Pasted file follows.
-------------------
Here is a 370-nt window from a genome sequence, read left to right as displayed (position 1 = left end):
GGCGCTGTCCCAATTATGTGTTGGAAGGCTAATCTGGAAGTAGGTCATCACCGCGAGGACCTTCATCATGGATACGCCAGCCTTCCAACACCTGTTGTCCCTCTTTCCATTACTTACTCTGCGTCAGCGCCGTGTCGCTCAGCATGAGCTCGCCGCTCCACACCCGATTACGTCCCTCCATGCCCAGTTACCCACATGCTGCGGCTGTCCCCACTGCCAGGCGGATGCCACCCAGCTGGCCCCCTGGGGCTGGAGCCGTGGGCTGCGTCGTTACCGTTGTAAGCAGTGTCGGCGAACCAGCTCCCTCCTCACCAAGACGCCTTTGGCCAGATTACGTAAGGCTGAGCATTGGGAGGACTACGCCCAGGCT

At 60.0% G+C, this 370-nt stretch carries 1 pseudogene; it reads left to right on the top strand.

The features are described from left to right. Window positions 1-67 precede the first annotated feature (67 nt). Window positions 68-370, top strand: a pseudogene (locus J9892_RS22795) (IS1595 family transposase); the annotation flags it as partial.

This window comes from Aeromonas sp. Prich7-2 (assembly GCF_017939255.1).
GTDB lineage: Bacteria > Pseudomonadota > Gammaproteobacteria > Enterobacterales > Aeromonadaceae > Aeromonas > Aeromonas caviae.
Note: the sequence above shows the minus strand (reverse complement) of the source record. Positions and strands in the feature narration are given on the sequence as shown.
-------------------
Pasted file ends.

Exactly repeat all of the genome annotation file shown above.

Here is a 370-nt window from a genome sequence, read left to right as displayed (position 1 = left end):
GGCGCTGTCCCAATTATGTGTTGGAAGGCTAATCTGGAAGTAGGTCATCACCGCGAGGACCTTCATCATGGATACGCCAGCCTTCCAACACCTGTTGTCCCTCTTTCCATTACTTACTCTGCGTCAGCGCCGTGTCGCTCAGCATGAGCTCGCCGCTCCACACCCGATTACGTCCCTCCATGCCCAGTTACCCACATGCTGCGGCTGTCCCCACTGCCAGGCGGATGCCACCCAGCTGGCCCCCTGGGGCTGGAGCCGTGGGCTGCGTCGTTACCGTTGTAAGCAGTGTCGGCGAACCAGCTCCCTCCTCACCAAGACGCCTTTGGCCAGATTACGTAAGGCTGAGCATTGGGAGGACTACGCCCAGGCT

At 60.0% G+C, this 370-nt stretch carries 1 pseudogene; it reads left to right on the top strand.

The features are described from left to right. Window positions 1-67 precede the first annotated feature (67 nt). Window positions 68-370, top strand: a pseudogene (locus J9892_RS22795) (IS1595 family transposase); the annotation flags it as partial.

This window comes from Aeromonas sp. Prich7-2 (assembly GCF_017939255.1).
GTDB lineage: Bacteria > Pseudomonadota > Gammaproteobacteria > Enterobacterales > Aeromonadaceae > Aeromonas > Aeromonas caviae.
Note: the sequence above shows the minus strand (reverse complement) of the source record. Positions and strands in the feature narration are given on the sequence as shown.